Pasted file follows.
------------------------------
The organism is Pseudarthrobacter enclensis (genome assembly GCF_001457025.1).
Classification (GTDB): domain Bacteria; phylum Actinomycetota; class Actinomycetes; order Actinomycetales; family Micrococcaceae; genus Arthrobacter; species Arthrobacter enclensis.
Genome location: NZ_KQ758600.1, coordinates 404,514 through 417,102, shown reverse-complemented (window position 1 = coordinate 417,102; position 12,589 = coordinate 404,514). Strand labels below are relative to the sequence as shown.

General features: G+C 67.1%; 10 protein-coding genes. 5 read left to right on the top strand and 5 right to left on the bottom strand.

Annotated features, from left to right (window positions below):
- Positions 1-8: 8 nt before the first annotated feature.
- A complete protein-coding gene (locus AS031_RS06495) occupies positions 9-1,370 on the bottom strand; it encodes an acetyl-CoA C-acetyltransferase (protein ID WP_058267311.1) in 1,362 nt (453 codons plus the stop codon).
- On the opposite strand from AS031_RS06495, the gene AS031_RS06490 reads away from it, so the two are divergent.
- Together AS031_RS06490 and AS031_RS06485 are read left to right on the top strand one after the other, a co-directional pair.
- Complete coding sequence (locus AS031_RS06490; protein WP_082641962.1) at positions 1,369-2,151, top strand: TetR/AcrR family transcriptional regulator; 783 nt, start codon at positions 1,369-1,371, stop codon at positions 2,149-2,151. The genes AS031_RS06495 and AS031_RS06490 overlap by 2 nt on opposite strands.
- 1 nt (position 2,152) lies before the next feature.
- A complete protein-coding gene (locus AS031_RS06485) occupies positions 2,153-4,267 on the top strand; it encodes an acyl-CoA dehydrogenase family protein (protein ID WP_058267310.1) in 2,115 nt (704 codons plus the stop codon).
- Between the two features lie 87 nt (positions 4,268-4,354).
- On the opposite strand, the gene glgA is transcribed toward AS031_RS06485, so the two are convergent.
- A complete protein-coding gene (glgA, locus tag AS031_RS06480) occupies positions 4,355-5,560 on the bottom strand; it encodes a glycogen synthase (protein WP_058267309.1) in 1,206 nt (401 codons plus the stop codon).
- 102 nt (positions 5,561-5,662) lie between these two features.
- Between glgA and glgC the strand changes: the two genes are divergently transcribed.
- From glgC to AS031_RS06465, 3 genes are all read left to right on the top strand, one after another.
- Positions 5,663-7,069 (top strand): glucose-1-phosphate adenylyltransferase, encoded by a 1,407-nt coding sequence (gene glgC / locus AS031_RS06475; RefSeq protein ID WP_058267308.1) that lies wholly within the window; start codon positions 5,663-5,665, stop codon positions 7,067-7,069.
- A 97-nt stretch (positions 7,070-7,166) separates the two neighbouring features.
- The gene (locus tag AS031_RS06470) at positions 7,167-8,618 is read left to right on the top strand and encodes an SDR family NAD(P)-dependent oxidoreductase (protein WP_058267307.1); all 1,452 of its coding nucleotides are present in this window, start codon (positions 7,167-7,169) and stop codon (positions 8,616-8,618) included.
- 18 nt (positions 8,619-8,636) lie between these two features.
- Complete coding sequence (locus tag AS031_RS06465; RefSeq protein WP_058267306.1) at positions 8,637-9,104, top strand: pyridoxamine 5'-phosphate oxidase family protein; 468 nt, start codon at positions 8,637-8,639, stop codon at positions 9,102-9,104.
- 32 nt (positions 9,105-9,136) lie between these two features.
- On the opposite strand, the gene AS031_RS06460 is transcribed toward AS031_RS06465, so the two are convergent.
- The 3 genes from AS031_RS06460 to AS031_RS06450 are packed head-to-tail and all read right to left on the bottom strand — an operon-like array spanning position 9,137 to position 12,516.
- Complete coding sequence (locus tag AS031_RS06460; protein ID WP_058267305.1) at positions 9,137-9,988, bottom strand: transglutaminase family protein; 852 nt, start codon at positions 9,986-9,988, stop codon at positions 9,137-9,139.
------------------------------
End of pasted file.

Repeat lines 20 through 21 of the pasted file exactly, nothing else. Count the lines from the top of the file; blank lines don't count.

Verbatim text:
- A 97-nt stretch (positions 7,070-7,166) separates the two neighbouring features.
- The gene (locus tag AS031_RS06470) at positions 7,167-8,618 is read left to right on the top strand and encodes an SDR family NAD(P)-dependent oxidoreductase (protein WP_058267307.1); all 1,452 of its coding nucleotides are present in this window, start codon (positions 7,167-7,169) and stop codon (positions 8,616-8,618) included.